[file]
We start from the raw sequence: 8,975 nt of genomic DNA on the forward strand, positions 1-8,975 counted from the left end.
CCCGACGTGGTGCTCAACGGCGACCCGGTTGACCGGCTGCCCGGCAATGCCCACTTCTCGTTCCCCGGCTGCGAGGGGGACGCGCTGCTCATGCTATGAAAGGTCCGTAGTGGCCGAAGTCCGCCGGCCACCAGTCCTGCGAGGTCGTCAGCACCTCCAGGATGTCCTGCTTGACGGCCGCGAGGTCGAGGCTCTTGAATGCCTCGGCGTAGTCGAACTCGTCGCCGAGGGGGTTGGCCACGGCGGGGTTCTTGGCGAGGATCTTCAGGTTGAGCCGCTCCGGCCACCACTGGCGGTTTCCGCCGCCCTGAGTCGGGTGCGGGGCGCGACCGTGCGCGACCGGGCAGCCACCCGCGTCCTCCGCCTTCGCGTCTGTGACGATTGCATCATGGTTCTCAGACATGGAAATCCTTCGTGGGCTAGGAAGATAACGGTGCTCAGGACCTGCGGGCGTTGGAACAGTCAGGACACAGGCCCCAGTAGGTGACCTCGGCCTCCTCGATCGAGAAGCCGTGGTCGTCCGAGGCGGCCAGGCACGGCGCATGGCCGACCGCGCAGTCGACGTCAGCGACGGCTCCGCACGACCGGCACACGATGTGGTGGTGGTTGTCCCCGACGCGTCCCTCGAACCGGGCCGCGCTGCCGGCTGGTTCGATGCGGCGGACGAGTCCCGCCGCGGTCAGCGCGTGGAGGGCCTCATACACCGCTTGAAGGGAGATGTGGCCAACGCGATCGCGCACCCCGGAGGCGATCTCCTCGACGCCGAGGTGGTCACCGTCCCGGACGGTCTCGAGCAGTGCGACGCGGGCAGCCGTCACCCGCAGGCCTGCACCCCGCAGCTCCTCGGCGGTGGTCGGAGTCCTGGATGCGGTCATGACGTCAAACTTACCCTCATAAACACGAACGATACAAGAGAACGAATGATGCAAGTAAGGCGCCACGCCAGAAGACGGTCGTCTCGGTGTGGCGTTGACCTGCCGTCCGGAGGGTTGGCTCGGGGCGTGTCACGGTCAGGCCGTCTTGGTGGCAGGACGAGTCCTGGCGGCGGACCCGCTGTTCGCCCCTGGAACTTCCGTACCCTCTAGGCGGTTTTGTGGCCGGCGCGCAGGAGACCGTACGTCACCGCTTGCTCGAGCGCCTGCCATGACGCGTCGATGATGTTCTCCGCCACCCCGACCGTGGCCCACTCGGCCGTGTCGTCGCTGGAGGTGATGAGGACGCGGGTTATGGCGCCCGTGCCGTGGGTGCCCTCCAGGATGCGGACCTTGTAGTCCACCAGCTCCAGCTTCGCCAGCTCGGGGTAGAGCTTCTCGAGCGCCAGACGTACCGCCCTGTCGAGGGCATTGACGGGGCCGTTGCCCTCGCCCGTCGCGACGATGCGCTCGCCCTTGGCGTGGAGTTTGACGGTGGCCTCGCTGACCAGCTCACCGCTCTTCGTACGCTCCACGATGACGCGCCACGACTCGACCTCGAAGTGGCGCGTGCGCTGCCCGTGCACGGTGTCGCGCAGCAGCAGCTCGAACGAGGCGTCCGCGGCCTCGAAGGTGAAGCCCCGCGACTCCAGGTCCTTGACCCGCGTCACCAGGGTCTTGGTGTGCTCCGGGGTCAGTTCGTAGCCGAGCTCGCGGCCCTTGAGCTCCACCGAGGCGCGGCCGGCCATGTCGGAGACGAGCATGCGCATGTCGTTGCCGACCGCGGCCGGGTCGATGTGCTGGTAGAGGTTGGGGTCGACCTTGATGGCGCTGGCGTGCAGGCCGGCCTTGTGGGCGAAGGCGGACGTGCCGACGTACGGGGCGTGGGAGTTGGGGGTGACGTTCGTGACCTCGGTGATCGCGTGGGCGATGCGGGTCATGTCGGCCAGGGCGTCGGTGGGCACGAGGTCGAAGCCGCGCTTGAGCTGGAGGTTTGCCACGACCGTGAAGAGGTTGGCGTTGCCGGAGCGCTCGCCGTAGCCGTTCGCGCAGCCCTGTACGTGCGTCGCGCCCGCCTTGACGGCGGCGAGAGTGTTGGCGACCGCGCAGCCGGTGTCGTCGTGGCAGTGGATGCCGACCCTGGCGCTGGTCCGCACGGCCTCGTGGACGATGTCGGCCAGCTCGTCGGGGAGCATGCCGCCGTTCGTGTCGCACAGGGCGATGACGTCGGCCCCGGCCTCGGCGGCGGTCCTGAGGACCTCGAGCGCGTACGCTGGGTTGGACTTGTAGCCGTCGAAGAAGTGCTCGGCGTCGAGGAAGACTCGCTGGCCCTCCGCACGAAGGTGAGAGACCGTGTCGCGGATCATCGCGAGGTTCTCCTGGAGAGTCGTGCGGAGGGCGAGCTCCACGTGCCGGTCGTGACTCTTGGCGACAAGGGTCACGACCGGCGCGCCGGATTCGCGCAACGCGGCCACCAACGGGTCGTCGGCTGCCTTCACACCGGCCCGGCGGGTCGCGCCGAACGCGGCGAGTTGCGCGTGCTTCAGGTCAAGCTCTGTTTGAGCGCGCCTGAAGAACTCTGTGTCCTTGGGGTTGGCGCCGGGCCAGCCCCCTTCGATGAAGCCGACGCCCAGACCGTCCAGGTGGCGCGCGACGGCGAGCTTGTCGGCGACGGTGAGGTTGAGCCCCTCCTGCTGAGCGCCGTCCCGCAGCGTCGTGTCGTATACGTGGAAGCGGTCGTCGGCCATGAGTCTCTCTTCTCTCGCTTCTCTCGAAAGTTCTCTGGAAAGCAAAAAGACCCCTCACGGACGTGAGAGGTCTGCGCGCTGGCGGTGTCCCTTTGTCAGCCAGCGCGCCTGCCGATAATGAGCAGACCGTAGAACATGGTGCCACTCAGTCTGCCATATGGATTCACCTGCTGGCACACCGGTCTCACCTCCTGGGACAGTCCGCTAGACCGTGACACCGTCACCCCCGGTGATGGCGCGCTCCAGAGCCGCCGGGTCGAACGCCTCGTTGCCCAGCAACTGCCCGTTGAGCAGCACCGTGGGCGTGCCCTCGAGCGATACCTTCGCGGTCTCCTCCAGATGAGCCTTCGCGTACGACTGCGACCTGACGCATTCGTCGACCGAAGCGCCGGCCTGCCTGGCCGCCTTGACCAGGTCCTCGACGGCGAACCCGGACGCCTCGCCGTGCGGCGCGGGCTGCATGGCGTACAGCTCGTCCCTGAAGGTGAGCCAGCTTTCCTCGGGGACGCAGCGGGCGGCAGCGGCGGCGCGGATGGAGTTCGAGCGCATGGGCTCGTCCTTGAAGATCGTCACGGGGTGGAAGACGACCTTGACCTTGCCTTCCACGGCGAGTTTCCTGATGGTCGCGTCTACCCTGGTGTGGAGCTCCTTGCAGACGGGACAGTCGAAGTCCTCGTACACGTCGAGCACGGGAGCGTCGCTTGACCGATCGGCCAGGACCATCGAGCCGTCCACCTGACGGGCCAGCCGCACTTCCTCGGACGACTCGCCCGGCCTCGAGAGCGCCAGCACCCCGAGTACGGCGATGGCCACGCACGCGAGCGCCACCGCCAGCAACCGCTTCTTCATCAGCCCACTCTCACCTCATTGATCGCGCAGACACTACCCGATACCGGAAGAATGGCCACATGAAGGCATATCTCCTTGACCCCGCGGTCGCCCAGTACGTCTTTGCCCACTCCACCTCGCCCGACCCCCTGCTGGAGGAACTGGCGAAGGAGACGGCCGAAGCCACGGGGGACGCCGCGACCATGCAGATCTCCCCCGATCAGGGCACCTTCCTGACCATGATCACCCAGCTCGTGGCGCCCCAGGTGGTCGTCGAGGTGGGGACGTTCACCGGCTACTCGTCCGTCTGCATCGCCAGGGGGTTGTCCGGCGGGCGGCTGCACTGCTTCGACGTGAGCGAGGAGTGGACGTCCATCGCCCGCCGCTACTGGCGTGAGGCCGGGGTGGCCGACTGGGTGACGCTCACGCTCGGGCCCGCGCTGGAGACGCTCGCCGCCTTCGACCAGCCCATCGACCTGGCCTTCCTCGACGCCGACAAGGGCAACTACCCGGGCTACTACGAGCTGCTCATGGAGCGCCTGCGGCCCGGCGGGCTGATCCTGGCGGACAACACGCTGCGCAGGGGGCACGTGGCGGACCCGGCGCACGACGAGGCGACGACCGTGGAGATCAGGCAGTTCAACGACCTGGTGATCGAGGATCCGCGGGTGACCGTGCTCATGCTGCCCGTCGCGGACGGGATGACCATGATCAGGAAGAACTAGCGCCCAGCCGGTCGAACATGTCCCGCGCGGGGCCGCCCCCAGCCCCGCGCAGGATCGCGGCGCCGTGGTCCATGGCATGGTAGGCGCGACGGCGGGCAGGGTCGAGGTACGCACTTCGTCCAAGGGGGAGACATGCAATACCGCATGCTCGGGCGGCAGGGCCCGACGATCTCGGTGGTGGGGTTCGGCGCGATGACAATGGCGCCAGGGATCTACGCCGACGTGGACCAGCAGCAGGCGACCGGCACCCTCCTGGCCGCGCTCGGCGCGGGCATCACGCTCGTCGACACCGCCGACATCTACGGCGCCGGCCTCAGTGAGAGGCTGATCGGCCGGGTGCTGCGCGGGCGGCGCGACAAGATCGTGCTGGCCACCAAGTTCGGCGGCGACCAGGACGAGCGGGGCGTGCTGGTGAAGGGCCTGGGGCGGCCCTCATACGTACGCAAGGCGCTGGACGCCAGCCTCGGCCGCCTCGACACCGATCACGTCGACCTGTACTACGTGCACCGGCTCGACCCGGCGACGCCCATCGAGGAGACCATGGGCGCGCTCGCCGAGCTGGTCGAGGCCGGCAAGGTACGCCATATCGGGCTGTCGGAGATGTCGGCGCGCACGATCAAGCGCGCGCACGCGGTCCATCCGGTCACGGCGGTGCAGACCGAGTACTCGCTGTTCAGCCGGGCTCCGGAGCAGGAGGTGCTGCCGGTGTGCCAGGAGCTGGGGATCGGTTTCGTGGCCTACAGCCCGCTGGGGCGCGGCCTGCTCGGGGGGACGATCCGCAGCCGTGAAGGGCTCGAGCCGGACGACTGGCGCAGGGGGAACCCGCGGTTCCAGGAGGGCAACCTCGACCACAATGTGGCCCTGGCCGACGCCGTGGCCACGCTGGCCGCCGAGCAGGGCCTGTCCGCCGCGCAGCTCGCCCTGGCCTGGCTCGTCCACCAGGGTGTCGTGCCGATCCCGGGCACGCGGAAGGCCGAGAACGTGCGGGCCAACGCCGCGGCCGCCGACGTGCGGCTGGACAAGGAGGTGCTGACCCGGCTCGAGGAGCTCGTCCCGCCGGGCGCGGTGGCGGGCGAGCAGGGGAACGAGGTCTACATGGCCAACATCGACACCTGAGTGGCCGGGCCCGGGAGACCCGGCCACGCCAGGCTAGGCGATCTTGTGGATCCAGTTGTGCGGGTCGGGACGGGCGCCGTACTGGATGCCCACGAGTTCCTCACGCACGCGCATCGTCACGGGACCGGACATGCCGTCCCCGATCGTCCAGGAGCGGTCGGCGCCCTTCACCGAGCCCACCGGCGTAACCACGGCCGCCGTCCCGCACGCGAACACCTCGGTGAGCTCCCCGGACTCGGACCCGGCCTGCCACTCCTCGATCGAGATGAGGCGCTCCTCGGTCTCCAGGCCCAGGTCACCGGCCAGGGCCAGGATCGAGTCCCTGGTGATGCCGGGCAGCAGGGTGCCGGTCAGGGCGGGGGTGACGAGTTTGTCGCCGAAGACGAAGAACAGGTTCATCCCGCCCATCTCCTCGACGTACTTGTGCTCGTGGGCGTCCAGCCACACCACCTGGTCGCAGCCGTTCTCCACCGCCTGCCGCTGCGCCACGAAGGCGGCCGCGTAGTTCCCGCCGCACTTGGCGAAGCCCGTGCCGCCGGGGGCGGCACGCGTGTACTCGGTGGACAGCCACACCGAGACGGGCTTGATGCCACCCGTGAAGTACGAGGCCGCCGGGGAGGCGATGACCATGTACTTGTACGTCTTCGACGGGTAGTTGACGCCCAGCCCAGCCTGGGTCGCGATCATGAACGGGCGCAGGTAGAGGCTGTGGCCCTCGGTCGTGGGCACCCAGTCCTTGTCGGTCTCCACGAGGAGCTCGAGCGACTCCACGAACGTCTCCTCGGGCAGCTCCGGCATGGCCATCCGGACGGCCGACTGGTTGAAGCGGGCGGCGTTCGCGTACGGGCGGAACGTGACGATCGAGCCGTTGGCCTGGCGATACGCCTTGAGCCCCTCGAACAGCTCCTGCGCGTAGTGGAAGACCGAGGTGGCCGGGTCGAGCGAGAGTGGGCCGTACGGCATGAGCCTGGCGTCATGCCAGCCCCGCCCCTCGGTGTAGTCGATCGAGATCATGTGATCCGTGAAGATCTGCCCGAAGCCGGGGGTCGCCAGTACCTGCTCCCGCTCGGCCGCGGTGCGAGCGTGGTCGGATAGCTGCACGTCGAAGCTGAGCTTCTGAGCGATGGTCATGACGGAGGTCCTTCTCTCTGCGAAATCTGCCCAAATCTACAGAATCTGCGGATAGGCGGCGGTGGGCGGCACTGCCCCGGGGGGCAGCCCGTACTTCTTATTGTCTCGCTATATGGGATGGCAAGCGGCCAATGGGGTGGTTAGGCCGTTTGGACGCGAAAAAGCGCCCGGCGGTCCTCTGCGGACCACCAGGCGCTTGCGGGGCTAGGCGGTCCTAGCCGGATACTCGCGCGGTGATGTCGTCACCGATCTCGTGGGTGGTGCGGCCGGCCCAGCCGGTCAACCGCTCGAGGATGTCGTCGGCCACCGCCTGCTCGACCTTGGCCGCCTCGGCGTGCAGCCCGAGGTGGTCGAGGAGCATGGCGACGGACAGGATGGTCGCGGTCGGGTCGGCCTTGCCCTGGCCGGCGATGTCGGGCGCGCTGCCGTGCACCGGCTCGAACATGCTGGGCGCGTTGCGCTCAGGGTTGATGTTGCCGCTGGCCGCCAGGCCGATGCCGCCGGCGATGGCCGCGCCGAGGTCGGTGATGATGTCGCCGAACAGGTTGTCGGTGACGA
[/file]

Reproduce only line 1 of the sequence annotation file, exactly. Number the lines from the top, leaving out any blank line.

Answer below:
We start from the raw sequence: 8,975 nt of genomic DNA on the forward strand, positions 1-8,975 counted from the left end.